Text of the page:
Cash is even grosser than you knew: Dangerous bacteria survive on paper money, study finds

ByJames Dennin

Studies have long shown that money is pretty damn gross. Scientists have found all kinds of icky stuff on our cash, from mold to the flu virus to feces and even cocaine, as a recent Scientific American argument for going cashless points out. Handling less paper money — like the Swedes do — clearly has advantages in terms of convenience. But, until recently, there hasn't been such definitive proof that physical cash can actually make people sick.

Now, a new paper has found that the bacteria on money might be more dangerous than we thought. Concerned with the increasing prevalence of antibiotic resistant strains of bacteria, Dr. Jun Li and researchers at the University of Hong Kong wanted to test whether bacteria could actually grow on money, as opposed to just surviving. And what the team found will almost certainly have you reaching for the Purell.

Bacteria actually love money, according to the study, recently published in the journal Frontiers in Microbiology. To test their theory, researchers scraped samples from Hong Kong bank notes and grew them in a lab so they could test them for their bacterial presence.

And what did they find? Bank notes were found to have more kinds of bacteria on them than people's hands, the air you breathe in the metro, drinking water and even marine sediment.

In other words, money is a bacteria party, and everyone is invited. That would include potentially deadly types of bacteria like E. coli and the bacteria that causes cholera, plus — perhaps more distressingly — antibiotic resistant strains of bacteria, sometimes known as superbugs.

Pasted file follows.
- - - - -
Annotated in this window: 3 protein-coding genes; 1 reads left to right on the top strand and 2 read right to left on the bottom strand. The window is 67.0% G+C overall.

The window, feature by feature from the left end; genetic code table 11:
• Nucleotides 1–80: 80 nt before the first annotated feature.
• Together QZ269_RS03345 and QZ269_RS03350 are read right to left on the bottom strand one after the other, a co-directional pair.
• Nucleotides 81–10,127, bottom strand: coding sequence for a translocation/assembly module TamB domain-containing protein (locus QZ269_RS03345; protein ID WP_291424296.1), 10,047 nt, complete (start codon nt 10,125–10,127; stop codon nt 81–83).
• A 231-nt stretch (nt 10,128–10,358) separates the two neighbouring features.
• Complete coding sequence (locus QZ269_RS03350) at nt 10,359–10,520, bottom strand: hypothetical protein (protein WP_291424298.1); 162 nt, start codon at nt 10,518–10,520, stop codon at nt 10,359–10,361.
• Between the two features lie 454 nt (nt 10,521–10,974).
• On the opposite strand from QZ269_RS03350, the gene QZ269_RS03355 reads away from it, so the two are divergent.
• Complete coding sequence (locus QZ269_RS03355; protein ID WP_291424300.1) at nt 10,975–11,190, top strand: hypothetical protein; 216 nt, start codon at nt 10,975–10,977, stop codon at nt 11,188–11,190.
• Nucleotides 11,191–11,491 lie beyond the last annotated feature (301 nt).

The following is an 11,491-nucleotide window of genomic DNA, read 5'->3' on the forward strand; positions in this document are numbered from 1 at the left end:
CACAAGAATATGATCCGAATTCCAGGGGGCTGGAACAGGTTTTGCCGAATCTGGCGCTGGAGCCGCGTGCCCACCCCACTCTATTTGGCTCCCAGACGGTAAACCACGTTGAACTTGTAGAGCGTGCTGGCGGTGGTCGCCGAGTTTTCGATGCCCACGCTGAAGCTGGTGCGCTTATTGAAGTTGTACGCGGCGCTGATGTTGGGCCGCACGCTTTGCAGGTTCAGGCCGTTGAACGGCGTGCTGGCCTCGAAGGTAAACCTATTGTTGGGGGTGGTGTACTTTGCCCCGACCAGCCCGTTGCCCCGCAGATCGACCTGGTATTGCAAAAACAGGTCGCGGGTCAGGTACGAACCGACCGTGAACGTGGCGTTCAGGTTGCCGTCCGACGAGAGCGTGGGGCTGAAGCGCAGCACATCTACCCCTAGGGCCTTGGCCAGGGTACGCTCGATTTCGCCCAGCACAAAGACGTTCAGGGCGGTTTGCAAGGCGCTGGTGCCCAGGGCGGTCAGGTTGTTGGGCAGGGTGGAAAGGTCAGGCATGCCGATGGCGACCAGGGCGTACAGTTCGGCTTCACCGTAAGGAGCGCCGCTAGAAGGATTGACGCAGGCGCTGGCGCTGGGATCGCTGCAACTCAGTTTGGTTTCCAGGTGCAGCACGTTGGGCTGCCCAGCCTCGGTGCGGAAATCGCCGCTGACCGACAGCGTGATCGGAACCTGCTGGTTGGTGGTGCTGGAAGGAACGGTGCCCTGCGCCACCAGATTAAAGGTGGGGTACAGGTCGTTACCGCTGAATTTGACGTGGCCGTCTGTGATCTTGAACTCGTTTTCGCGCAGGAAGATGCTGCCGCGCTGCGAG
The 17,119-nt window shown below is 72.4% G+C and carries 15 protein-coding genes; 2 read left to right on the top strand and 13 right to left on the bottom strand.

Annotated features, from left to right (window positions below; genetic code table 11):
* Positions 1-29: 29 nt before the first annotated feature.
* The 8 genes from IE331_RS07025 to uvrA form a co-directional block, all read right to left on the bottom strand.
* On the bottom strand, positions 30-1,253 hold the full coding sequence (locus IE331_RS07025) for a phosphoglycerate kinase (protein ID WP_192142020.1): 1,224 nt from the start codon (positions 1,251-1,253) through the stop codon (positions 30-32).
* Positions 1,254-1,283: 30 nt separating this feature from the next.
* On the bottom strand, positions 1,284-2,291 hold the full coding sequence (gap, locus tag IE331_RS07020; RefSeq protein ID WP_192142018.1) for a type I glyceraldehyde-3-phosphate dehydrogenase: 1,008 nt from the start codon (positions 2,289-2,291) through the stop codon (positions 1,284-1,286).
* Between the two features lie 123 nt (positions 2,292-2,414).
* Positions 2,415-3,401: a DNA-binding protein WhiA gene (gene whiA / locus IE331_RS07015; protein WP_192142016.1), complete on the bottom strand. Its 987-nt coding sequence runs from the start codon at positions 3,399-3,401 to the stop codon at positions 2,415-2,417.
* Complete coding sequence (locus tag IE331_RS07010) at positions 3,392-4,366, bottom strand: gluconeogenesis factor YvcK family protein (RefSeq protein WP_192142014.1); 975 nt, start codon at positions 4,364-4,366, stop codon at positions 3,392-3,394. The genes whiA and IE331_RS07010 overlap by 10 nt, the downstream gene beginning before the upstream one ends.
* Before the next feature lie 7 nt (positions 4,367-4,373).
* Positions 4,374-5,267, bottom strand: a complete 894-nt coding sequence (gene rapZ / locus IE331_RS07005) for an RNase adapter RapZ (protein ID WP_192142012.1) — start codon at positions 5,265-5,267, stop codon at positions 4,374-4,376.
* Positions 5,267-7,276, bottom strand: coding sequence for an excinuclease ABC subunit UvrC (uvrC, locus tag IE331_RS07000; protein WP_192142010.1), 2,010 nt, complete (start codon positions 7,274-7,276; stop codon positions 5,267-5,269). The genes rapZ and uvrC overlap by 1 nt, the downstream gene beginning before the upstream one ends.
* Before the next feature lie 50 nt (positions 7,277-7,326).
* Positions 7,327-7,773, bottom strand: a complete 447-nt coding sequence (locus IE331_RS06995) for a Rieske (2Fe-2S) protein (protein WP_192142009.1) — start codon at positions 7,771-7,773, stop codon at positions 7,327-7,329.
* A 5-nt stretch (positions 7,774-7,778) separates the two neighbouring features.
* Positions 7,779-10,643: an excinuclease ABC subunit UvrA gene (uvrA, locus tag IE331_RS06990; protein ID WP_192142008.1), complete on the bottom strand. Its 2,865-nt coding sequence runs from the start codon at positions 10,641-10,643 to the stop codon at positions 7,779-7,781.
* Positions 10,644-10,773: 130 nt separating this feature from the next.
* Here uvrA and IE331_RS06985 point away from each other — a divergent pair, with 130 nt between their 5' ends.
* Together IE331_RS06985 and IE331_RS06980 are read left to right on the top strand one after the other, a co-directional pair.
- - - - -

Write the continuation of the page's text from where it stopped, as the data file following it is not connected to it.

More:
Heshiki et al./Frontiers in Microbiology

"In short, bank notes act as a medium 'absorbing' bacteria from other environments and the potential pathogens live quite well on the bank note surface," Jun said in a press release about the study. "The high amount of antibiotic-resistance genes found from the banknotes is considerable and can potentially lead to the circulation of antibiotic resistance to humans."

To be sure, the kinds of bacteria you find on a U.S. dollar might be different. Money varies wildly from country to country. Hong Kong's bank notes are 100% cotton, for example, while the Greenback is a mix of 75% cotton and 25% linen. And, though similar amounts of bacteria have been found on coins, these were also found to be less harmful, if you want to try paying for everything with quarters from now on.

Hong Kong is also one of the most densely populated places in the world. Other studies have found that richer countries tend to have cleaner money, although that same study also found that American money was dirtier than the bills in Australia and Canada.  

The Hong Kong researchers said they hope that their findings will inspire governments to move more swiftly toward going cashless, which offers both economic and public health benefits. They also write that, in the meantime, it might help to disinfect the money supply every once in a while. 

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